Charles Sterling. "XV–XVIII Centuries." The Metropolitan Museum of Art: A Catalogue of French Paintings. 1, Cambridge, Mass., 1955, pp. 139–40, ill., proposes that this may have been a sketch for a sculpture honoring Louis XVI when he became dauphin in 1765; finds it close in style to the sketch of the Rape of Europa in the museum at Amiens; tentatively identifies the standing figures as Peace and the Glory of Princes (Ripa, Iconologia, 1698, pp. 101 f., fig. 70), and the seated figures as Envy and Time; calls it worthy of Boucher himself.
Alexandre Ananoff with the collaboration of Daniel Wildenstein. François Boucher. Lausanne, 1976, vol. 2, p. 226, no. 571, fig. 1548, as "Projet pour une statue d'un monarque défunt"; note that it may have been designed for the tomb of the dauphin Louis, son of Louis XV, who died in 1765; identify the standing figure at the left as Virtue and observe that the pyramid held by the figure at right is funereal; call the others Slander, restraining a dog symbolizing Faith, and Time, with his hands tied, endowing the person honored with eternal life.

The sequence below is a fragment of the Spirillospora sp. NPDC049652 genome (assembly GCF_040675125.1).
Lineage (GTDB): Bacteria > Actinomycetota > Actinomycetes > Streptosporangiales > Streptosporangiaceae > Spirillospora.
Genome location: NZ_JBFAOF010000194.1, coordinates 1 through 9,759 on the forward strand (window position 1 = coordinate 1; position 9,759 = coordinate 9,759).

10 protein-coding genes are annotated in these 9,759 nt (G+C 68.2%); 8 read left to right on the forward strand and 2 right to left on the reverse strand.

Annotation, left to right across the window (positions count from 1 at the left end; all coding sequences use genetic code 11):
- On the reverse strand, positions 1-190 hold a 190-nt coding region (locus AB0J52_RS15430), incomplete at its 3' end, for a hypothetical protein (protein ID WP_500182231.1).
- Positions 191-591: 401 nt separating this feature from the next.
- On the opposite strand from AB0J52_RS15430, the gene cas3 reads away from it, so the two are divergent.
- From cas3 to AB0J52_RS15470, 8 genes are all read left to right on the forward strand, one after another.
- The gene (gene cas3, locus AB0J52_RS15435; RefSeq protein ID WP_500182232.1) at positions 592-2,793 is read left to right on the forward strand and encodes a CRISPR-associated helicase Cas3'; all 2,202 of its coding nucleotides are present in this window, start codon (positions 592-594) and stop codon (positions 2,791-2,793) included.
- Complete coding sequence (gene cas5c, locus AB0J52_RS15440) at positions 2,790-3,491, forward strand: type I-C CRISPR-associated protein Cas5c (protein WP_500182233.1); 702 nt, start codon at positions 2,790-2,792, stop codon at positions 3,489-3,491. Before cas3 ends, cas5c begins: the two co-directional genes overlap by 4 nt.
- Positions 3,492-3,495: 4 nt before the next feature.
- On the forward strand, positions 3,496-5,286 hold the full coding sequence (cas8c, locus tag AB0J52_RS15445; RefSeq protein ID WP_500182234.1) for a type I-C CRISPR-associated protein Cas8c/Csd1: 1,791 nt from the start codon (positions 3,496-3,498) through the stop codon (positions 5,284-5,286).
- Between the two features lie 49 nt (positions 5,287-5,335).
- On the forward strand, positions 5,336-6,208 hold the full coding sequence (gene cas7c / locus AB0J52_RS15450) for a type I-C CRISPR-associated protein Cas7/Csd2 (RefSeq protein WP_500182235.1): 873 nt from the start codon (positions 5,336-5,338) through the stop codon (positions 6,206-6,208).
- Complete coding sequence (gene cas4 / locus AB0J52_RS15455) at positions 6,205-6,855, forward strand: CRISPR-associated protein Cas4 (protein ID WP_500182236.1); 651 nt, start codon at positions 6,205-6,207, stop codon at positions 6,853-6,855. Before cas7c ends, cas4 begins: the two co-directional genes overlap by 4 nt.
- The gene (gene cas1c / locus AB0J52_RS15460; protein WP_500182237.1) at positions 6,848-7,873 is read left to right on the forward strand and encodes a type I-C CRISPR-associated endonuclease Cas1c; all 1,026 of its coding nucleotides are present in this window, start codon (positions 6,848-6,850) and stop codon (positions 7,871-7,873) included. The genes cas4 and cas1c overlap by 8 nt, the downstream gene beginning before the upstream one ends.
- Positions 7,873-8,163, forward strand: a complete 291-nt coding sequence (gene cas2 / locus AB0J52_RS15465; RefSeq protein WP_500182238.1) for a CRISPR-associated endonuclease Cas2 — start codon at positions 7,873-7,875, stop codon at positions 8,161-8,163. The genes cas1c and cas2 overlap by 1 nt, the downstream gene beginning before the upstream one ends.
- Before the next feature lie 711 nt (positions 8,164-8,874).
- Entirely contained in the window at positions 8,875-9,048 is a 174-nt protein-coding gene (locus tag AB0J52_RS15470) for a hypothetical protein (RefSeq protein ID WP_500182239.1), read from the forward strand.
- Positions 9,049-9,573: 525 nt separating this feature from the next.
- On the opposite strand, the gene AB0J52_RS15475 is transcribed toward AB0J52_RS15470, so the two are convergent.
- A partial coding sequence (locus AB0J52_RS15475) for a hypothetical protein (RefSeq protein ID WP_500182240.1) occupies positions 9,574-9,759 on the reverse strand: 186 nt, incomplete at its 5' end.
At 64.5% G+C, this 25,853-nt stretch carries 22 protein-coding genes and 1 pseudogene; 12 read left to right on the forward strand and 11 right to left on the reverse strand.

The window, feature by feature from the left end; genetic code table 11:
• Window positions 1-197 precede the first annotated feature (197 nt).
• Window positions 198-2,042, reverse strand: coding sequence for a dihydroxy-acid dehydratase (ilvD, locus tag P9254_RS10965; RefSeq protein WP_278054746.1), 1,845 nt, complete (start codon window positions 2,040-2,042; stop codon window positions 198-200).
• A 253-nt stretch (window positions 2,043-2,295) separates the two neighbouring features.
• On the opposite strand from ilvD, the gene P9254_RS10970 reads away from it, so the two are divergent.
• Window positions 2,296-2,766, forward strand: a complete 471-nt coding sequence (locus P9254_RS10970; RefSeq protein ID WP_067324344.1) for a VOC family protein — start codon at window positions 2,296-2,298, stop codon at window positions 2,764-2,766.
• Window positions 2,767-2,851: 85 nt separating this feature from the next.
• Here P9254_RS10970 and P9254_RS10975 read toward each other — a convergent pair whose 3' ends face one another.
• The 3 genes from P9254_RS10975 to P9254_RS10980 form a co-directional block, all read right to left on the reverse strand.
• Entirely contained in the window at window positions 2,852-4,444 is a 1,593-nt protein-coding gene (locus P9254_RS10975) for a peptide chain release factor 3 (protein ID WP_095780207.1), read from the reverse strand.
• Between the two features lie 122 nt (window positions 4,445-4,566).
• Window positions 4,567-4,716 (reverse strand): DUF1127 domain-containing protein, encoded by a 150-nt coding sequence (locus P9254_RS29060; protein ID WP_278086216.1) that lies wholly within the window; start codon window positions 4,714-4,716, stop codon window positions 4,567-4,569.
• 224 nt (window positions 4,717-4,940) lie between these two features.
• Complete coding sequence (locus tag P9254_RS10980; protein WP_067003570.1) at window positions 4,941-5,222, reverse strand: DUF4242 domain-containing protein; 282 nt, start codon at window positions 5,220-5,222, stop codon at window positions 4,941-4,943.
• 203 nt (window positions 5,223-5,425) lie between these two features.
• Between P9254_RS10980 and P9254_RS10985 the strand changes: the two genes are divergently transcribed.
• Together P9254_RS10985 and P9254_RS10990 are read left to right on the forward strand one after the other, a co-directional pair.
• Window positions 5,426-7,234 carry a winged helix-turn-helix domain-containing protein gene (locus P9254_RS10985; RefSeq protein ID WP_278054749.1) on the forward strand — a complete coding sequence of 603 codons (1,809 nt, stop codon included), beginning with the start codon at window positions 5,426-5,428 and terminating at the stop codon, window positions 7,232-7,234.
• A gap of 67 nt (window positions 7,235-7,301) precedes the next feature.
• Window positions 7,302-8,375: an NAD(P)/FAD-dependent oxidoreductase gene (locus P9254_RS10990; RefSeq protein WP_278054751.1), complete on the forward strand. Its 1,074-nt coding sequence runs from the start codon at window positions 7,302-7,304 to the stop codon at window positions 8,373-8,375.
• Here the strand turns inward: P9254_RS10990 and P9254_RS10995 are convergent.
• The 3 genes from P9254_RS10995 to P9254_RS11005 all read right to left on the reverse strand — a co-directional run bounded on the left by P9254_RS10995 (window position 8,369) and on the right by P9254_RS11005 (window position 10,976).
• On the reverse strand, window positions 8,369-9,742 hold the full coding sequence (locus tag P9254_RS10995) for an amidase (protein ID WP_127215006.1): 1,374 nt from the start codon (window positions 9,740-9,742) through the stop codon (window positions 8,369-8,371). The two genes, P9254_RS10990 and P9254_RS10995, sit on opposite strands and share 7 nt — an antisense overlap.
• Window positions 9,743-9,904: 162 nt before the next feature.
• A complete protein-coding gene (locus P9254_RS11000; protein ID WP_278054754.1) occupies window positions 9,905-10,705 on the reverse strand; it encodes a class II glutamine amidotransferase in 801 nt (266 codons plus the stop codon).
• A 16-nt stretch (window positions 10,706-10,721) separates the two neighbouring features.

Jacob Bean and Dean Walker. "Unpublished opinion." Oral opinion. August 3, 1979, find that "differences in handling, overall quality and the awkward relation in scale of the figures . . . make the attribution . . . to Boucher very doubtful".
Alastair Laing. Letter to Katharine Baetjer. March 19, 1991, as "Study for a Monument to a Victorious Warrior"; considers it autograph.
Old Master & British Paintings. Sotheby's, London. December 9, 2009, p. 100, under no. 39, relates it to a sketch by Boucher of "Hagar and Ishmael in the Desert".